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European Super League ban unlawful says court

Banning clubs from joining a European Super League was unlawful and UEFA and FIFA are "abusing a dominant position", the European Court of Justice has said.

It comes after a case was brought by the ESL and its backers claiming UEFA and FIFA were breaking competition law by threatening to sanction those who joined the breakaway league.

Europe's highest court found against the governing bodies. It added that did not mean a breakaway league would "necessarily be approved".

An initial report released last December by the ECJ said the rules of football's European and world governing bodies were "compatible with EU competition law".

The verdict will be seen as a blow to the authority of UEFA and FIFA and how they govern the game.

However, UEFA said it was "confident in the robustness" of rules it has brought in since the ESL was first proposed, and that they would "comply with all relevant European laws and regulations".

It added it trusted that football's existing set-up would be "safeguarded against the threat of breakaways by European and national laws".

The ESL was set to be a new midweek competition consisting of two groups of 10 teams, followed by a play-off phase.

Anger grew when details emerged that the 12 founding clubs would never have to forfeit their places in the league, locking out all but five other clubs across the whole of Europe in the process, once another three founding clubs had been confirmed.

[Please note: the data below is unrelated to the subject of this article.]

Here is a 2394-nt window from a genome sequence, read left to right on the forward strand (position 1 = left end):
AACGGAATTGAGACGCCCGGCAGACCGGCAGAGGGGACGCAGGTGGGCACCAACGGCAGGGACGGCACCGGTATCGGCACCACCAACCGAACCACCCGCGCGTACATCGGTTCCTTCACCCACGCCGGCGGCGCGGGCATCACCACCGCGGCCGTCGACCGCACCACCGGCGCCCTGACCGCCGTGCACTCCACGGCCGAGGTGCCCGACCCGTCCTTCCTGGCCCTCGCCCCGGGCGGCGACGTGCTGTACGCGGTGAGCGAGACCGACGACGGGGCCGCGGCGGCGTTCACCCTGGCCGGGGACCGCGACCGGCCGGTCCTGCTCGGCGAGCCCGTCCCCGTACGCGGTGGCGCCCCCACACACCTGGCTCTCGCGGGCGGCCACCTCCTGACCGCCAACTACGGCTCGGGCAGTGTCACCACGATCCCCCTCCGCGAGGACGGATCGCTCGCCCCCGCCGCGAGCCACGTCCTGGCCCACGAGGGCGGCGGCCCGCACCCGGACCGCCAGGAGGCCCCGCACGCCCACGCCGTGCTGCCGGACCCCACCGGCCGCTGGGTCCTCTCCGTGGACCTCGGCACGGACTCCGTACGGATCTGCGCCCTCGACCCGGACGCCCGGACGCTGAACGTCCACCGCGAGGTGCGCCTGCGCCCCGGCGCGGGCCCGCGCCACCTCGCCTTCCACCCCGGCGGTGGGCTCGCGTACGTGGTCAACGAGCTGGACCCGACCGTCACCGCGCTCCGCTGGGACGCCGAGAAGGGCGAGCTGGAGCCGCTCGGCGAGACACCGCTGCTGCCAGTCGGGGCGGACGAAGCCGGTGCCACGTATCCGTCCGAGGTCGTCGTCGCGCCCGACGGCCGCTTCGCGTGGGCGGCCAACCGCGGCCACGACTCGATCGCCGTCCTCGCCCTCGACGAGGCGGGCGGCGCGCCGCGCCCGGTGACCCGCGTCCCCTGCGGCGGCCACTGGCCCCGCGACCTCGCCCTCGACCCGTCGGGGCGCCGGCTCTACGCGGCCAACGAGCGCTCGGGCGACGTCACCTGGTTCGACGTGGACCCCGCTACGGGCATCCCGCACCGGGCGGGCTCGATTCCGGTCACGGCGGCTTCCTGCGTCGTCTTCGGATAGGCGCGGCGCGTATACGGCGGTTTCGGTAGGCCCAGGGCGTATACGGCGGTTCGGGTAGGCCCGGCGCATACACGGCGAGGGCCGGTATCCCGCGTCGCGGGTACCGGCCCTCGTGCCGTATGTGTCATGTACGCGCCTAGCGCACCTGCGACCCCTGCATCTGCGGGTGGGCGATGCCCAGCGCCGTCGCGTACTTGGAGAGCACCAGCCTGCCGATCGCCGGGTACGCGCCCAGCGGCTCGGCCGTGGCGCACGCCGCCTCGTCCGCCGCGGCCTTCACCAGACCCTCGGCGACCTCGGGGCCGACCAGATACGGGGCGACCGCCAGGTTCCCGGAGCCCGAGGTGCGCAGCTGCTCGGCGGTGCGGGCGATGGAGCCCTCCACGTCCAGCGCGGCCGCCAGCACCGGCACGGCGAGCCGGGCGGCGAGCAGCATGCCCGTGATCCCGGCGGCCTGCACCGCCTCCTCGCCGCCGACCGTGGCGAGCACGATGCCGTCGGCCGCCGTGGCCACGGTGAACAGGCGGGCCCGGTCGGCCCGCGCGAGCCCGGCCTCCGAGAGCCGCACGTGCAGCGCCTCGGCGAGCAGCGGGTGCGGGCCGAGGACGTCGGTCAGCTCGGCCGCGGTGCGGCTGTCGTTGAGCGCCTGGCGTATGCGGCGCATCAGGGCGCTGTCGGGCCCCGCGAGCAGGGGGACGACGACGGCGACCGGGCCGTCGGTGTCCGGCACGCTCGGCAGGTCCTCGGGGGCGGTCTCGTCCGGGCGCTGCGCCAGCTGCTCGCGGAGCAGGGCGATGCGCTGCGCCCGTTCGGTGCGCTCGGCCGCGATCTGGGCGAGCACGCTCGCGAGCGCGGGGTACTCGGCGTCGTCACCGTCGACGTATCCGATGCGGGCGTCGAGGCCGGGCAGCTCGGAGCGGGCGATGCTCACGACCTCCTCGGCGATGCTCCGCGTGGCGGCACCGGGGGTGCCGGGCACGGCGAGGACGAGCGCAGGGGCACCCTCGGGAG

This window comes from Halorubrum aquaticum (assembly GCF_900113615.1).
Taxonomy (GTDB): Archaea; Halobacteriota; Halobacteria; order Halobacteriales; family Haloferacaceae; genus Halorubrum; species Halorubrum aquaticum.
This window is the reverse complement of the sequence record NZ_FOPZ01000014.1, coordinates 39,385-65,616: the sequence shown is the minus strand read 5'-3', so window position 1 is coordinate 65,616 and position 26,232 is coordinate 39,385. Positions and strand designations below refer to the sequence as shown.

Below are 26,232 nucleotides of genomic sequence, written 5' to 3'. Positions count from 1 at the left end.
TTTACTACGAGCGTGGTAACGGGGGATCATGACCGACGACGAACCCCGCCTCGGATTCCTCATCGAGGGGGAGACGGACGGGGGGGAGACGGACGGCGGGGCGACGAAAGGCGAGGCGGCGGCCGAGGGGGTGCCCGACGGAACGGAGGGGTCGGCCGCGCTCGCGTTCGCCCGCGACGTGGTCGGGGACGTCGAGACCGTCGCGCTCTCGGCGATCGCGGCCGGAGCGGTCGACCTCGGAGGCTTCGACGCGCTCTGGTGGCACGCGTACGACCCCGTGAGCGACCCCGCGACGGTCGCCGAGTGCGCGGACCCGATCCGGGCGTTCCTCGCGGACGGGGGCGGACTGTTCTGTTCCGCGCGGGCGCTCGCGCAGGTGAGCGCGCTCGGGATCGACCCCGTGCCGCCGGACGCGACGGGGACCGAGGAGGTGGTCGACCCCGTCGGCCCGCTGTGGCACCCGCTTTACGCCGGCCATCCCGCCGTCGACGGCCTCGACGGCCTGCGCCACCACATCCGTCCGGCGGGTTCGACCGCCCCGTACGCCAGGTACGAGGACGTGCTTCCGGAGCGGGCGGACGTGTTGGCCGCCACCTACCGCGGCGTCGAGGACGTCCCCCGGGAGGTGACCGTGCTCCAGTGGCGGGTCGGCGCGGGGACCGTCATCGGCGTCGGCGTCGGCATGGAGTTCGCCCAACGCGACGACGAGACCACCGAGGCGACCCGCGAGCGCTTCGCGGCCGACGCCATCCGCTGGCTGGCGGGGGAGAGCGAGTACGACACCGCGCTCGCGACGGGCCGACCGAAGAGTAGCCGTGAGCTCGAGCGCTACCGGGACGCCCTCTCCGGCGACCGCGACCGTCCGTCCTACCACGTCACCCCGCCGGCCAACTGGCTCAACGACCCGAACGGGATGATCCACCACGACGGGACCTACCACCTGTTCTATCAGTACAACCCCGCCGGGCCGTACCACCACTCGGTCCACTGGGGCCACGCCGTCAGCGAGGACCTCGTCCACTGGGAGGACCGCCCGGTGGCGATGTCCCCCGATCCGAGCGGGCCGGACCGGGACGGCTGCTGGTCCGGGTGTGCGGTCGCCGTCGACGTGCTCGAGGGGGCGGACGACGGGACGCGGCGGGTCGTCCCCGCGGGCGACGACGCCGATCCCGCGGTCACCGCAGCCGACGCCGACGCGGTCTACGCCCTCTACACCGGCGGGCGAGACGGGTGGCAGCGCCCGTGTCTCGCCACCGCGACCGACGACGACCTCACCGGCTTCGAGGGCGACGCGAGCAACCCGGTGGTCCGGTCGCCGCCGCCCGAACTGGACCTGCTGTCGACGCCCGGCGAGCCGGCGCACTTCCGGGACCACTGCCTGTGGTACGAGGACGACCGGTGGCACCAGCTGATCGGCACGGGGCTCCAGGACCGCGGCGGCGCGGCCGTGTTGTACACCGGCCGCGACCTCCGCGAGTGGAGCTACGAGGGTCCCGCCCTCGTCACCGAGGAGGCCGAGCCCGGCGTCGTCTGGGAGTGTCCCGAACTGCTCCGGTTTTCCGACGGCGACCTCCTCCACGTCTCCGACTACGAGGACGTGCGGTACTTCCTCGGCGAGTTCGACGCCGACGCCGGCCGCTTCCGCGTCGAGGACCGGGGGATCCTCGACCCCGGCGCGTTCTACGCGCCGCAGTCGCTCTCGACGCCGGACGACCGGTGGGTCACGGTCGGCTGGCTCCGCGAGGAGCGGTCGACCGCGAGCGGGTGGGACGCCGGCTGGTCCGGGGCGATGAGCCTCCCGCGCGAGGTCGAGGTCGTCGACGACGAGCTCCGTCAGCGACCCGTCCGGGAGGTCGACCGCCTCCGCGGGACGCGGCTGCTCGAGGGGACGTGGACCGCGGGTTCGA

Fans protested that the ESL would be detrimental to leagues across Europe and that greed was the driving factor for clubs joining, with no consideration for supporters.

The report said that when new competitions are "potentially entering the market" FIFA and UEFA must ensure their powers are "transparent, objective, non-discriminatory and proportionate".

The report adds: "However, the powers of FIFA and UEFA are not subject to any such criteria. FIFA and UEFA are, therefore, abusing a dominant position.

"Moreover, given their arbitrary nature, their rules on approval, control and sanctions must be held to be unjustified restrictions on the freedom to provide services.

"That does not mean that a competition such as the Super League project must necessarily be approved. The Court does not rule on that specific project in its judgment."

Bernd Reichart, chief executive of ESL backers A22, wrote on X - formerly Twitter - that the ESL "have won the right to exist".

He added: "UEFA's monopoly is over. Football is free. Clubs are now free from the threat of sanctions and free to determine their own future.

"For fans: we offer free broadcasting of all Superleague matches. For clubs: Income and solidarity expenses will be guaranteed."

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